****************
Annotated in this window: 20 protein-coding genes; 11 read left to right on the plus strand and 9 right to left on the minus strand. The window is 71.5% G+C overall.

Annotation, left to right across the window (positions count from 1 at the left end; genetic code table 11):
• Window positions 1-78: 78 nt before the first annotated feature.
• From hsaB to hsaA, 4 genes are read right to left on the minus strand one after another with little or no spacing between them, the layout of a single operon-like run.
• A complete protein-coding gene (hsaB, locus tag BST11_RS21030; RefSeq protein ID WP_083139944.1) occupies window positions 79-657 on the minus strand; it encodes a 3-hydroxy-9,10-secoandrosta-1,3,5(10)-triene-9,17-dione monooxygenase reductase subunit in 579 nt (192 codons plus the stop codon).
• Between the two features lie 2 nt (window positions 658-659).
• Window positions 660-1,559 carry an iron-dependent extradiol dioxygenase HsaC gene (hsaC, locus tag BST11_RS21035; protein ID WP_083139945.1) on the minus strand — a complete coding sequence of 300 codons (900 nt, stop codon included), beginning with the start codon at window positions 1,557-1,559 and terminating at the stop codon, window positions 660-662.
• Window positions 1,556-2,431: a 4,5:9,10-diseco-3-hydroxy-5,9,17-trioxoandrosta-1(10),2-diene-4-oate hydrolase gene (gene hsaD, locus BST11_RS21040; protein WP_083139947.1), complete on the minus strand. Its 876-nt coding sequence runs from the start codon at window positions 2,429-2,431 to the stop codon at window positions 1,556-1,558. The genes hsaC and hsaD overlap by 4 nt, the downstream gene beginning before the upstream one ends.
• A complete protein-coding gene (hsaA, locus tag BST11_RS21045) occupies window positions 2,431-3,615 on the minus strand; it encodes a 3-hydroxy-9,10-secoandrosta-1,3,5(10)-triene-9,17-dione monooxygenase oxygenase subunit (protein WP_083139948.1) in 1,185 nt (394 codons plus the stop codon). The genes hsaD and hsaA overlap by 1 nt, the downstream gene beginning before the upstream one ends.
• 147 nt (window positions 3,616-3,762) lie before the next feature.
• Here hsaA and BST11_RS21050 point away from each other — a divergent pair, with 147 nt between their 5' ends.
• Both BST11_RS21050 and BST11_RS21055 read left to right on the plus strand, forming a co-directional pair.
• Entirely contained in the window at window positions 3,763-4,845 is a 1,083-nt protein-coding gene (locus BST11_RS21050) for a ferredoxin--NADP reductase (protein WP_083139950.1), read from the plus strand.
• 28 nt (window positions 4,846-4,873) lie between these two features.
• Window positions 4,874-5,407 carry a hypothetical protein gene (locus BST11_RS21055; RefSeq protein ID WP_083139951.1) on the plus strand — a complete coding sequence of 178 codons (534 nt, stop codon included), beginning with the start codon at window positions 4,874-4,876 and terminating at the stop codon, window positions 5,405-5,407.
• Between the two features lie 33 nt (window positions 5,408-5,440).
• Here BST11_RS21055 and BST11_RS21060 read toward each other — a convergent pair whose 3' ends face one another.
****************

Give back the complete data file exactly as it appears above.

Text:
Annotated in this window: 20 protein-coding genes; 11 read left to right on the plus strand and 9 right to left on the minus strand. The window is 71.5% G+C overall.

Annotation, left to right across the window (positions count from 1 at the left end; genetic code table 11):
• Window positions 1-78: 78 nt before the first annotated feature.
• From hsaB to hsaA, 4 genes are read right to left on the minus strand one after another with little or no spacing between them, the layout of a single operon-like run.
• A complete protein-coding gene (hsaB, locus tag BST11_RS21030; RefSeq protein ID WP_083139944.1) occupies window positions 79-657 on the minus strand; it encodes a 3-hydroxy-9,10-secoandrosta-1,3,5(10)-triene-9,17-dione monooxygenase reductase subunit in 579 nt (192 codons plus the stop codon).
• Between the two features lie 2 nt (window positions 658-659).
• Window positions 660-1,559 carry an iron-dependent extradiol dioxygenase HsaC gene (hsaC, locus tag BST11_RS21035; protein ID WP_083139945.1) on the minus strand — a complete coding sequence of 300 codons (900 nt, stop codon included), beginning with the start codon at window positions 1,557-1,559 and terminating at the stop codon, window positions 660-662.
• Window positions 1,556-2,431: a 4,5:9,10-diseco-3-hydroxy-5,9,17-trioxoandrosta-1(10),2-diene-4-oate hydrolase gene (gene hsaD, locus BST11_RS21040; protein WP_083139947.1), complete on the minus strand. Its 876-nt coding sequence runs from the start codon at window positions 2,429-2,431 to the stop codon at window positions 1,556-1,558. The genes hsaC and hsaD overlap by 4 nt, the downstream gene beginning before the upstream one ends.
• A complete protein-coding gene (hsaA, locus tag BST11_RS21045) occupies window positions 2,431-3,615 on the minus strand; it encodes a 3-hydroxy-9,10-secoandrosta-1,3,5(10)-triene-9,17-dione monooxygenase oxygenase subunit (protein WP_083139948.1) in 1,185 nt (394 codons plus the stop codon). The genes hsaD and hsaA overlap by 1 nt, the downstream gene beginning before the upstream one ends.
• 147 nt (window positions 3,616-3,762) lie before the next feature.
• Here hsaA and BST11_RS21050 point away from each other — a divergent pair, with 147 nt between their 5' ends.
• Both BST11_RS21050 and BST11_RS21055 read left to right on the plus strand, forming a co-directional pair.
• Entirely contained in the window at window positions 3,763-4,845 is a 1,083-nt protein-coding gene (locus BST11_RS21050) for a ferredoxin--NADP reductase (protein WP_083139950.1), read from the plus strand.
• 28 nt (window positions 4,846-4,873) lie between these two features.
• Window positions 4,874-5,407 carry a hypothetical protein gene (locus BST11_RS21055; RefSeq protein ID WP_083139951.1) on the plus strand — a complete coding sequence of 178 codons (534 nt, stop codon included), beginning with the start codon at window positions 4,874-4,876 and terminating at the stop codon, window positions 5,405-5,407.
• Between the two features lie 33 nt (window positions 5,408-5,440).
• Here BST11_RS21055 and BST11_RS21060 read toward each other — a convergent pair whose 3' ends face one another.